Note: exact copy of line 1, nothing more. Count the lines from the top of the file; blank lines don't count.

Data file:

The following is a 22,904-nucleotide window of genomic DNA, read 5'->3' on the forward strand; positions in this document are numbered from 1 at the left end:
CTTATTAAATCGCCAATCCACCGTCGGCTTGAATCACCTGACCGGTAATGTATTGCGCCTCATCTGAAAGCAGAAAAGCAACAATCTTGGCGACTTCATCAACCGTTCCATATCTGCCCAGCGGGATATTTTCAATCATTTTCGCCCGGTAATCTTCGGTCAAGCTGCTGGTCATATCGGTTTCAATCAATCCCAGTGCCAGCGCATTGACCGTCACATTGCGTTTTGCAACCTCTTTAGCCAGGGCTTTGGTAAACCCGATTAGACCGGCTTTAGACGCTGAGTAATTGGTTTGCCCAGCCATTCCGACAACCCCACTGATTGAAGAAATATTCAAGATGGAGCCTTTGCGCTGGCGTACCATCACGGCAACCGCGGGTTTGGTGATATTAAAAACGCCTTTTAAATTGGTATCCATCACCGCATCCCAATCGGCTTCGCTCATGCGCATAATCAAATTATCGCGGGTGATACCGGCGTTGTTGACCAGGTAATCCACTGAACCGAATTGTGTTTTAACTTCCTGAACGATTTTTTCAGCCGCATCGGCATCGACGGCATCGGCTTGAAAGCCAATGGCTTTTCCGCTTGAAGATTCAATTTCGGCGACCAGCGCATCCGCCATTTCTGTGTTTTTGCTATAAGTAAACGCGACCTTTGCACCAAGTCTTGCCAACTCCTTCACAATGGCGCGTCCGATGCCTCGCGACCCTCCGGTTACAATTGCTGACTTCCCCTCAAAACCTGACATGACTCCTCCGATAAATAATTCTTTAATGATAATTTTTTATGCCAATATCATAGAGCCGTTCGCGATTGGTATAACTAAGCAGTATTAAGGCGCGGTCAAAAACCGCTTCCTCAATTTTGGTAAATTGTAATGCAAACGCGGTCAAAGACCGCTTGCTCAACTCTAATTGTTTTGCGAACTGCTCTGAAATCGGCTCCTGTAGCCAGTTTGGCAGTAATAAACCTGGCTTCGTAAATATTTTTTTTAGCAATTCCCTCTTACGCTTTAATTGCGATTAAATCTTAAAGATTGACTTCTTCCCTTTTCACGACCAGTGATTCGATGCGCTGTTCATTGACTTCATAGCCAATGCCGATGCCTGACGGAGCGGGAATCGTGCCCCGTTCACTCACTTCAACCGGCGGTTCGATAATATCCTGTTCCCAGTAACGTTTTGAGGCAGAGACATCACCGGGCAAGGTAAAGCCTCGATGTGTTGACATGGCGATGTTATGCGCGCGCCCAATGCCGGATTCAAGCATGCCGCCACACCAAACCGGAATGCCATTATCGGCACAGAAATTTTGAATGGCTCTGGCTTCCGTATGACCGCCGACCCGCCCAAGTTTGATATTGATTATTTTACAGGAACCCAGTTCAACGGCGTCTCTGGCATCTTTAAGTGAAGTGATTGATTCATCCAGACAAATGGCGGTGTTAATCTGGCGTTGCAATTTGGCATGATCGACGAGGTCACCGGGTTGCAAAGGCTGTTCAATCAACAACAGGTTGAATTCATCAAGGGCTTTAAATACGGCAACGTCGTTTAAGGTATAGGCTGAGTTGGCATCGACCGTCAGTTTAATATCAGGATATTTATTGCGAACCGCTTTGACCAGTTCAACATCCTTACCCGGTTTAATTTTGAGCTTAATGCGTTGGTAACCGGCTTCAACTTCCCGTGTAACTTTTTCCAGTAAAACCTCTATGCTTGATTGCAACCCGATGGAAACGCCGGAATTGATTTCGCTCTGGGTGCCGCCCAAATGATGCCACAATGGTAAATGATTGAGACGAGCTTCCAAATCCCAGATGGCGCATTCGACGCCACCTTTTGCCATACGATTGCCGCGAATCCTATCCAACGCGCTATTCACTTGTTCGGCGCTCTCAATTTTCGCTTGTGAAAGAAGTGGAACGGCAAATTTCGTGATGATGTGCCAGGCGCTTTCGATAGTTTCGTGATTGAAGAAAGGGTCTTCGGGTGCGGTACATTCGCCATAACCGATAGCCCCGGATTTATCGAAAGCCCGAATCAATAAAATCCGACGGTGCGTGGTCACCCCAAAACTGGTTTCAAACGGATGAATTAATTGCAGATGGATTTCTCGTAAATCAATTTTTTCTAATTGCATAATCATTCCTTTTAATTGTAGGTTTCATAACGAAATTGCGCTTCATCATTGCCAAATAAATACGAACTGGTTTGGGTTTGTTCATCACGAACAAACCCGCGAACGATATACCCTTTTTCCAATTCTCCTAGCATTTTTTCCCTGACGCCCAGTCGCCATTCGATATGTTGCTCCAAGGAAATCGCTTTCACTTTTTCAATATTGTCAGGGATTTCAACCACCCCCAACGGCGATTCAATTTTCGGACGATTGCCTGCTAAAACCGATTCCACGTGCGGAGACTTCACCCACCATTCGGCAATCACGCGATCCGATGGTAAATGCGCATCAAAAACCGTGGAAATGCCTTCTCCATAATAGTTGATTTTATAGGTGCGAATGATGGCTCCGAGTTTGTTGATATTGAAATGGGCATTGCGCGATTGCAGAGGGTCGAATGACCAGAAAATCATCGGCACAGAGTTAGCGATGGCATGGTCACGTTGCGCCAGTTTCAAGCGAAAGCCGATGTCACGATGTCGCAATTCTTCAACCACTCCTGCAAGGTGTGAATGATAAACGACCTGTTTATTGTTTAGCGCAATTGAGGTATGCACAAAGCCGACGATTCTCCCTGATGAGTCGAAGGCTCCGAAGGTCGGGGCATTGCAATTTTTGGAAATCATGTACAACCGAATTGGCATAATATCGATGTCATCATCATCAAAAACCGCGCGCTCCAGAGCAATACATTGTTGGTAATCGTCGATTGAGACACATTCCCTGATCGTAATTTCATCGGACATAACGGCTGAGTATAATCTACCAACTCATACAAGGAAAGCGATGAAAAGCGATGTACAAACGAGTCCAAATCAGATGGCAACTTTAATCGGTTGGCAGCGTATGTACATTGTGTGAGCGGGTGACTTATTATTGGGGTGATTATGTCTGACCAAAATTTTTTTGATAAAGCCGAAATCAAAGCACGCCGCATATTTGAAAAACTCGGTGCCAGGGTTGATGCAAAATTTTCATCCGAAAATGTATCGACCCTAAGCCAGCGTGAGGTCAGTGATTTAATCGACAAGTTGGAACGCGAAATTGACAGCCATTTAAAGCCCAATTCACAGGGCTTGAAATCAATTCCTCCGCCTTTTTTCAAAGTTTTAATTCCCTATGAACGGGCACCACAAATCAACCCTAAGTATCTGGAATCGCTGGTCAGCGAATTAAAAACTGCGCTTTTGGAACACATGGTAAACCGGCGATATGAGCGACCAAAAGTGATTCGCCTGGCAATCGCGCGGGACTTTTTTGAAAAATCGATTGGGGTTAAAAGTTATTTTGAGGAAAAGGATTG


The following is a 22,904-nucleotide window of genomic DNA, read 5'->3' on the forward strand; positions in this document are numbered from 1 at the left end: